Five weeks before he became involved with accused Soviet spy Svetlana Ogorodnikova, the FBI suspended Richard W. Miller without pay and warned him that he might be fired if he did not lose weight, the former counterintelligence agent conceded Tuesday in a Los Angeles federal courtroom.
Miller, the first FBI agent ever charged with espionage, was called as the government's key witness on the 20th day of testimony in the spy trial of Ogorodnikova and her husband, Nikolai.
Citing the 5th Amendment, Miller refused to testify until he was ordered to do so by U.S. District Judge David V. Kenyon on the promise that his statements as a witness will not be used against him in his espionage trial, scheduled to begin later this summer.
"Upon the advice of counsel, and contrary to my own desires, I respectfully invoke my privilege against self-incrimination and decline to testify, unless I am assured that my testimony will not be used against me," Miller said before Kenyon's ruling.
The effect of Miller's testimony on his trial has been disputed by attorneys in the case. Miller's lawyers have argued that it will hurt him, and prosecutors have claimed that the grant of immunity protects him completely.
Assistant U.S. Atty. Bruce G. Merritt, who began questioning Miller late Tuesday afternoon, focused almost immediately on Miller's weight problem, his marital difficulties and his excommunication from the Mormon Church last year for adultery.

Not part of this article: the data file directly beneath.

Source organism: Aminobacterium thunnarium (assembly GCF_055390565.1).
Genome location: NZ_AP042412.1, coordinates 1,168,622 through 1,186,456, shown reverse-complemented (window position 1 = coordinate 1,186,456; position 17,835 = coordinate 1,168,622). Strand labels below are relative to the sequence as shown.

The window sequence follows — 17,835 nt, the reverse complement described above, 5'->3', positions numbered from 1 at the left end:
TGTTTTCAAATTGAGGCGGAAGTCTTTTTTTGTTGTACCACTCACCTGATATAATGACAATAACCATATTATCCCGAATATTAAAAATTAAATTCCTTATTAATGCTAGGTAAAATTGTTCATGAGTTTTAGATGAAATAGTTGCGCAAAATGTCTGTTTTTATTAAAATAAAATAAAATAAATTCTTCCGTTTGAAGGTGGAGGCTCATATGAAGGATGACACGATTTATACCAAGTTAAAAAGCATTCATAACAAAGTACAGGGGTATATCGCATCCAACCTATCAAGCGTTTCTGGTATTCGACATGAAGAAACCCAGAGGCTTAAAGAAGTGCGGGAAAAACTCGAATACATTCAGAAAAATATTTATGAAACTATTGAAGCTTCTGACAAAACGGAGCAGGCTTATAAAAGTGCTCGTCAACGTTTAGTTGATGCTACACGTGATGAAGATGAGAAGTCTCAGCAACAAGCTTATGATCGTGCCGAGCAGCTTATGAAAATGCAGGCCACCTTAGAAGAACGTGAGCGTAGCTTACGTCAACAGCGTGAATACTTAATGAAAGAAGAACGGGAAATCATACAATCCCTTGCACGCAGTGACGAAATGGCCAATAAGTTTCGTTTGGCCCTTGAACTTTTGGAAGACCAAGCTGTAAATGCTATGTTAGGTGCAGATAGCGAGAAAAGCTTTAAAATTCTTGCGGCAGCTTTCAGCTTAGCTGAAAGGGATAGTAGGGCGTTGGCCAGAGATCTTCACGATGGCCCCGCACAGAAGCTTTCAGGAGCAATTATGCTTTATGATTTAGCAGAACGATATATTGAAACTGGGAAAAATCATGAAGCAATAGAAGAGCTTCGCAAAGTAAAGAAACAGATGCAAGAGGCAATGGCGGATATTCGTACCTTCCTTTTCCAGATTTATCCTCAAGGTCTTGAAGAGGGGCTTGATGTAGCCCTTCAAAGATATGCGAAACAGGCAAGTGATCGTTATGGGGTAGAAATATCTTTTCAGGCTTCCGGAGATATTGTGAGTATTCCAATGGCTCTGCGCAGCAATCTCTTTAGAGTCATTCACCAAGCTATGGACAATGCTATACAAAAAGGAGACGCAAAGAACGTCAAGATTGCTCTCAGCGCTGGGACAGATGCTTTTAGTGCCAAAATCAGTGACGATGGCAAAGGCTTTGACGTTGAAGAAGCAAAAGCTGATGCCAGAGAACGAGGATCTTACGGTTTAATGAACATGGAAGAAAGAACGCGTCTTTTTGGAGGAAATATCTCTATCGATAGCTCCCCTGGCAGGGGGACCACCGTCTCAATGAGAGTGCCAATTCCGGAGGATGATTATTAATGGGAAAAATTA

The government prosecutor, in the toughest questioning of any witness yet, forced Miller, who weighs about 240 pounds, to concede that he had received a rating of "minimally acceptable" to the FBI in March, 1984, and portrayed him as bitter after his two-week suspension last April.
"Didn't you break down and cry in the squad room?" Merritt demanded.
"I can't recall. . . . Anybody would be upset," Miller replied.
"Weren't you bitter that the other agents didn't pass the hat for you, the way they traditionally do for agents who are suspended?" the prosecutor asked.
"I don't recall," Miller answered.
Miller, 48, who met Ogorodnikova on May 24, 1984, was arrested with the Soviet couple Oct. 2 on charges of conspiring to pass secret FBI documents to the Soviet Union. He has maintained that he was involved with the Soviet emigres in an attempt to get information for the FBI. His testimony is expected to continue for several days.